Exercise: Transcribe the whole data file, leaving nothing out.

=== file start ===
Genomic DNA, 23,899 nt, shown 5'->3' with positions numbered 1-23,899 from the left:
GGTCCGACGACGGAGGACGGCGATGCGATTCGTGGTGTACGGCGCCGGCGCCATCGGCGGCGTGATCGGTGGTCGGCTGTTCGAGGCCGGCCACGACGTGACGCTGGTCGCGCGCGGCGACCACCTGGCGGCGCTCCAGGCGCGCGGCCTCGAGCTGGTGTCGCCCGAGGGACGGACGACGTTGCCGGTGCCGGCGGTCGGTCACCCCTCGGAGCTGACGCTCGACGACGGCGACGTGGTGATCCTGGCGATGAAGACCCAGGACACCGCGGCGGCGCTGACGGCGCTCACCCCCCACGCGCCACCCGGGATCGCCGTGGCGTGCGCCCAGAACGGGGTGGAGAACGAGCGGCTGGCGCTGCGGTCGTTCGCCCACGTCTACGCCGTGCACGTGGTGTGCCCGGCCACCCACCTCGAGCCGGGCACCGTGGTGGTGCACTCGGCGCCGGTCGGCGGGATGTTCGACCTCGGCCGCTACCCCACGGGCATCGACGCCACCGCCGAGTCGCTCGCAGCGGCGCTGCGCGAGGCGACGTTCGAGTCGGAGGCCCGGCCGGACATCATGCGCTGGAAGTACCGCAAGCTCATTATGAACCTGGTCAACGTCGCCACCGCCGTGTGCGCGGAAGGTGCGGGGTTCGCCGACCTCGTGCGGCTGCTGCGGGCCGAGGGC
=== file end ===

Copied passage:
Genomic DNA, 23,899 nt, shown 5'->3' with positions numbered 1-23,899 from the left:
GGTCCGACGACGGAGGACGGCGATGCGATTCGTGGTGTACGGCGCCGGCGCCATCGGCGGCGTGATCGGTGGTCGGCTGTTCGAGGCCGGCCACGACGTGACGCTGGTCGCGCGCGGCGACCACCTGGCGGCGCTCCAGGCGCGCGGCCTCGAGCTGGTGTCGCCCGAGGGACGGACGACGTTGCCGGTGCCGGCGGTCGGTCACCCCTCGGAGCTGACGCTCGACGACGGCGACGTGGTGATCCTGGCGATGAAGACCCAGGACACCGCGGCGGCGCTGACGGCGCTCACCCCCCACGCGCCACCCGGGATCGCCGTGGCGTGCGCCCAGAACGGGGTGGAGAACGAGCGGCTGGCGCTGCGGTCGTTCGCCCACGTCTACGCCGTGCACGTGGTGTGCCCGGCCACCCACCTCGAGCCGGGCACCGTGGTGGTGCACTCGGCGCCGGTCGGCGGGATGTTCGACCTCGGCCGCTACCCCACGGGCATCGACGCCACCGCCGAGTCGCTCGCAGCGGCGCTGCGCGAGGCGACGTTCGAGTCGGAGGCCCGGCCGGACATCATGCGCTGGAAGTACCGCAAGCTCATTATGAACCTGGTCAACGTCGCCACCGCCGTGTGCGCGGAAGGTGCGGGGTTCGCCGACCTCGTGCGGCTGCTGCGGGCCGAGGGC